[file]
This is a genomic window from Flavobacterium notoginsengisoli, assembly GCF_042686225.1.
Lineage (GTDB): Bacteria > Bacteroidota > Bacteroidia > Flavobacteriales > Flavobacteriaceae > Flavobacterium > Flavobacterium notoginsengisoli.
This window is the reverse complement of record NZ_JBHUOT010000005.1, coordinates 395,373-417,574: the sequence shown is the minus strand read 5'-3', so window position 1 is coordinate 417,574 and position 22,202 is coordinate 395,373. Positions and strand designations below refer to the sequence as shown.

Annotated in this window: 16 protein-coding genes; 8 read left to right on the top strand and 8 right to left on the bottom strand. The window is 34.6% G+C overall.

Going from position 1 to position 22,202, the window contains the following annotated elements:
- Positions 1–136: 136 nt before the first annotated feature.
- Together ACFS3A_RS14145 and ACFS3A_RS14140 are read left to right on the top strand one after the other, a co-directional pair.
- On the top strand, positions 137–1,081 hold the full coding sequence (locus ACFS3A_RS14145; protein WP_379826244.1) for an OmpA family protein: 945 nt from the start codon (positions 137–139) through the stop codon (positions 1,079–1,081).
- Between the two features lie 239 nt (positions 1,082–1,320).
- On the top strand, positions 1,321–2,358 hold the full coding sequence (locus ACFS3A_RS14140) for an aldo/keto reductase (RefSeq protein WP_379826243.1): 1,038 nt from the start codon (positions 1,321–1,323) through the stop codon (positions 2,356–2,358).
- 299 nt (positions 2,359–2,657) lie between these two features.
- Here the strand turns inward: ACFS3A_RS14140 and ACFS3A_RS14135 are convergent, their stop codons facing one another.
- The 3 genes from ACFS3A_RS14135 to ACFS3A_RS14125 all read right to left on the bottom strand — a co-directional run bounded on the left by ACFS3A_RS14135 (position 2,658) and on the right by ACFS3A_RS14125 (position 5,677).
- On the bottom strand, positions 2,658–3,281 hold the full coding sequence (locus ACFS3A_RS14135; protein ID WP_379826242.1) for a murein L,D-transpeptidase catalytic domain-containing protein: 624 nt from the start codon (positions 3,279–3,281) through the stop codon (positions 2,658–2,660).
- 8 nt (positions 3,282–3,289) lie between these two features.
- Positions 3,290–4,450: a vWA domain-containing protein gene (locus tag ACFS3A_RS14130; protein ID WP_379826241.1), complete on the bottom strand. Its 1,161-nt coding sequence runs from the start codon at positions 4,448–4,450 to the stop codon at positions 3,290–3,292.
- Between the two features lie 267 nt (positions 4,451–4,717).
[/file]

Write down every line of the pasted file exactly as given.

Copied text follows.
This is a genomic window from Flavobacterium notoginsengisoli, assembly GCF_042686225.1.
Lineage (GTDB): Bacteria > Bacteroidota > Bacteroidia > Flavobacteriales > Flavobacteriaceae > Flavobacterium > Flavobacterium notoginsengisoli.
This window is the reverse complement of record NZ_JBHUOT010000005.1, coordinates 395,373-417,574: the sequence shown is the minus strand read 5'-3', so window position 1 is coordinate 417,574 and position 22,202 is coordinate 395,373. Positions and strand designations below refer to the sequence as shown.

Annotated in this window: 16 protein-coding genes; 8 read left to right on the top strand and 8 right to left on the bottom strand. The window is 34.6% G+C overall.

Going from position 1 to position 22,202, the window contains the following annotated elements:
- Positions 1–136: 136 nt before the first annotated feature.
- Together ACFS3A_RS14145 and ACFS3A_RS14140 are read left to right on the top strand one after the other, a co-directional pair.
- On the top strand, positions 137–1,081 hold the full coding sequence (locus ACFS3A_RS14145; protein WP_379826244.1) for an OmpA family protein: 945 nt from the start codon (positions 137–139) through the stop codon (positions 1,079–1,081).
- Between the two features lie 239 nt (positions 1,082–1,320).
- On the top strand, positions 1,321–2,358 hold the full coding sequence (locus ACFS3A_RS14140) for an aldo/keto reductase (RefSeq protein WP_379826243.1): 1,038 nt from the start codon (positions 1,321–1,323) through the stop codon (positions 2,356–2,358).
- 299 nt (positions 2,359–2,657) lie between these two features.
- Here the strand turns inward: ACFS3A_RS14140 and ACFS3A_RS14135 are convergent, their stop codons facing one another.
- The 3 genes from ACFS3A_RS14135 to ACFS3A_RS14125 all read right to left on the bottom strand — a co-directional run bounded on the left by ACFS3A_RS14135 (position 2,658) and on the right by ACFS3A_RS14125 (position 5,677).
- On the bottom strand, positions 2,658–3,281 hold the full coding sequence (locus ACFS3A_RS14135; protein ID WP_379826242.1) for a murein L,D-transpeptidase catalytic domain-containing protein: 624 nt from the start codon (positions 3,279–3,281) through the stop codon (positions 2,658–2,660).
- 8 nt (positions 3,282–3,289) lie between these two features.
- Positions 3,290–4,450: a vWA domain-containing protein gene (locus tag ACFS3A_RS14130; protein ID WP_379826241.1), complete on the bottom strand. Its 1,161-nt coding sequence runs from the start codon at positions 4,448–4,450 to the stop codon at positions 3,290–3,292.
- Between the two features lie 267 nt (positions 4,451–4,717).